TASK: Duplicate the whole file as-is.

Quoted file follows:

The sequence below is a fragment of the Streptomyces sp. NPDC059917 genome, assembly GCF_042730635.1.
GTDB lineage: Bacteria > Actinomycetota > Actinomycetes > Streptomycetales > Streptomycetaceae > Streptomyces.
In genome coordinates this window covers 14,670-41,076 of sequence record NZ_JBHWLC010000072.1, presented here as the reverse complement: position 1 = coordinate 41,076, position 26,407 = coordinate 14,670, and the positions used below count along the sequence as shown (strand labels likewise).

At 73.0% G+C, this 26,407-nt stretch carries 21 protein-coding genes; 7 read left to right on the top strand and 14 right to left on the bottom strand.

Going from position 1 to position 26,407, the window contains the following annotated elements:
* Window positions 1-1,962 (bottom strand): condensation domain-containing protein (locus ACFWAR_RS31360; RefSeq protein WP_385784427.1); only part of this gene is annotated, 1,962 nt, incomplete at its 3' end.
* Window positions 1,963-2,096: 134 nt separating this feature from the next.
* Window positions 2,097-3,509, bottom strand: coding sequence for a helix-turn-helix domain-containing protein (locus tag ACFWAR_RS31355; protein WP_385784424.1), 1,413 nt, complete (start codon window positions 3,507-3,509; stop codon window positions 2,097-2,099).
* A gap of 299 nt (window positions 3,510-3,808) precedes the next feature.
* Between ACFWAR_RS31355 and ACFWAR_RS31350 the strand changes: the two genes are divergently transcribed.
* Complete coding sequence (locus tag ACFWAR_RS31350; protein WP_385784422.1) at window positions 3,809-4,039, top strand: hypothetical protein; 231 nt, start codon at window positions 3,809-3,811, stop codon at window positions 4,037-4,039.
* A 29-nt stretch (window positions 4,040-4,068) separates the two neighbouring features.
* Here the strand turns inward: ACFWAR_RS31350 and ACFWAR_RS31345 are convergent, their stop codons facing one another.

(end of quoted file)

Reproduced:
The sequence below is a fragment of the Streptomyces sp. NPDC059917 genome, assembly GCF_042730635.1.
GTDB lineage: Bacteria > Actinomycetota > Actinomycetes > Streptomycetales > Streptomycetaceae > Streptomyces.
In genome coordinates this window covers 14,670-41,076 of sequence record NZ_JBHWLC010000072.1, presented here as the reverse complement: position 1 = coordinate 41,076, position 26,407 = coordinate 14,670, and the positions used below count along the sequence as shown (strand labels likewise).

At 73.0% G+C, this 26,407-nt stretch carries 21 protein-coding genes; 7 read left to right on the top strand and 14 right to left on the bottom strand.

Going from position 1 to position 26,407, the window contains the following annotated elements:
* Window positions 1-1,962 (bottom strand): condensation domain-containing protein (locus ACFWAR_RS31360; RefSeq protein WP_385784427.1); only part of this gene is annotated, 1,962 nt, incomplete at its 3' end.
* Window positions 1,963-2,096: 134 nt separating this feature from the next.
* Window positions 2,097-3,509, bottom strand: coding sequence for a helix-turn-helix domain-containing protein (locus tag ACFWAR_RS31355; protein WP_385784424.1), 1,413 nt, complete (start codon window positions 3,507-3,509; stop codon window positions 2,097-2,099).
* A gap of 299 nt (window positions 3,510-3,808) precedes the next feature.
* Between ACFWAR_RS31355 and ACFWAR_RS31350 the strand changes: the two genes are divergently transcribed.
* Complete coding sequence (locus tag ACFWAR_RS31350; protein WP_385784422.1) at window positions 3,809-4,039, top strand: hypothetical protein; 231 nt, start codon at window positions 3,809-3,811, stop codon at window positions 4,037-4,039.
* A 29-nt stretch (window positions 4,040-4,068) separates the two neighbouring features.
* Here the strand turns inward: ACFWAR_RS31350 and ACFWAR_RS31345 are convergent, their stop codons facing one another.